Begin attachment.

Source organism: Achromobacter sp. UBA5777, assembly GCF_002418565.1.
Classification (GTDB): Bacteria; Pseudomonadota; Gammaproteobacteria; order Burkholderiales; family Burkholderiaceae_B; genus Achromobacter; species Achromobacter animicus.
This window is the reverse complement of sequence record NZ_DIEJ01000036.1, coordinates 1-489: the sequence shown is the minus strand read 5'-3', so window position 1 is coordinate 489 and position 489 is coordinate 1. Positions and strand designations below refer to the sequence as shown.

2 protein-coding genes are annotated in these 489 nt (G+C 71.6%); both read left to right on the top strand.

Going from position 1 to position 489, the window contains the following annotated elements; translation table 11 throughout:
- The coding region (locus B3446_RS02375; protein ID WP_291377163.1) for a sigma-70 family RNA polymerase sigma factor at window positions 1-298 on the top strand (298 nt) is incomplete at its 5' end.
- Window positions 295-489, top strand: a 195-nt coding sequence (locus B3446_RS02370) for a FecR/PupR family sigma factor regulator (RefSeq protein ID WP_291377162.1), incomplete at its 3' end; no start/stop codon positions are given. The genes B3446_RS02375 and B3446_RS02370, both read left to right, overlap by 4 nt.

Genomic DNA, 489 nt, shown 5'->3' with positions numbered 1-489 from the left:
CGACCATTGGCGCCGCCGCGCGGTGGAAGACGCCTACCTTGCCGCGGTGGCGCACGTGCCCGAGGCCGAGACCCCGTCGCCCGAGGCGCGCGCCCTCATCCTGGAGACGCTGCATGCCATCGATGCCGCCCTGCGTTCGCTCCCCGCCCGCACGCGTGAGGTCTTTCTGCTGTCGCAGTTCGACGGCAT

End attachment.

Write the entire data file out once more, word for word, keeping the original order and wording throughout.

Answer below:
Source organism: Achromobacter sp. UBA5777, assembly GCF_002418565.1.
Classification (GTDB): Bacteria; Pseudomonadota; Gammaproteobacteria; order Burkholderiales; family Burkholderiaceae_B; genus Achromobacter; species Achromobacter animicus.
This window is the reverse complement of sequence record NZ_DIEJ01000036.1, coordinates 1-489: the sequence shown is the minus strand read 5'-3', so window position 1 is coordinate 489 and position 489 is coordinate 1. Positions and strand designations below refer to the sequence as shown.

2 protein-coding genes are annotated in these 489 nt (G+C 71.6%); both read left to right on the top strand.

Going from position 1 to position 489, the window contains the following annotated elements; translation table 11 throughout:
- The coding region (locus B3446_RS02375; protein ID WP_291377163.1) for a sigma-70 family RNA polymerase sigma factor at window positions 1-298 on the top strand (298 nt) is incomplete at its 5' end.
- Window positions 295-489, top strand: a 195-nt coding sequence (locus B3446_RS02370) for a FecR/PupR family sigma factor regulator (RefSeq protein ID WP_291377162.1), incomplete at its 3' end; no start/stop codon positions are given. The genes B3446_RS02375 and B3446_RS02370, both read left to right, overlap by 4 nt.

Genomic DNA, 489 nt, shown 5'->3' with positions numbered 1-489 from the left:
CGACCATTGGCGCCGCCGCGCGGTGGAAGACGCCTACCTTGCCGCGGTGGCGCACGTGCCCGAGGCCGAGACCCCGTCGCCCGAGGCGCGCGCCCTCATCCTGGAGACGCTGCATGCCATCGATGCCGCCCTGCGTTCGCTCCCCGCCCGCACGCGTGAGGTCTTTCTGCTGTCGCAGTTCGACGGCAT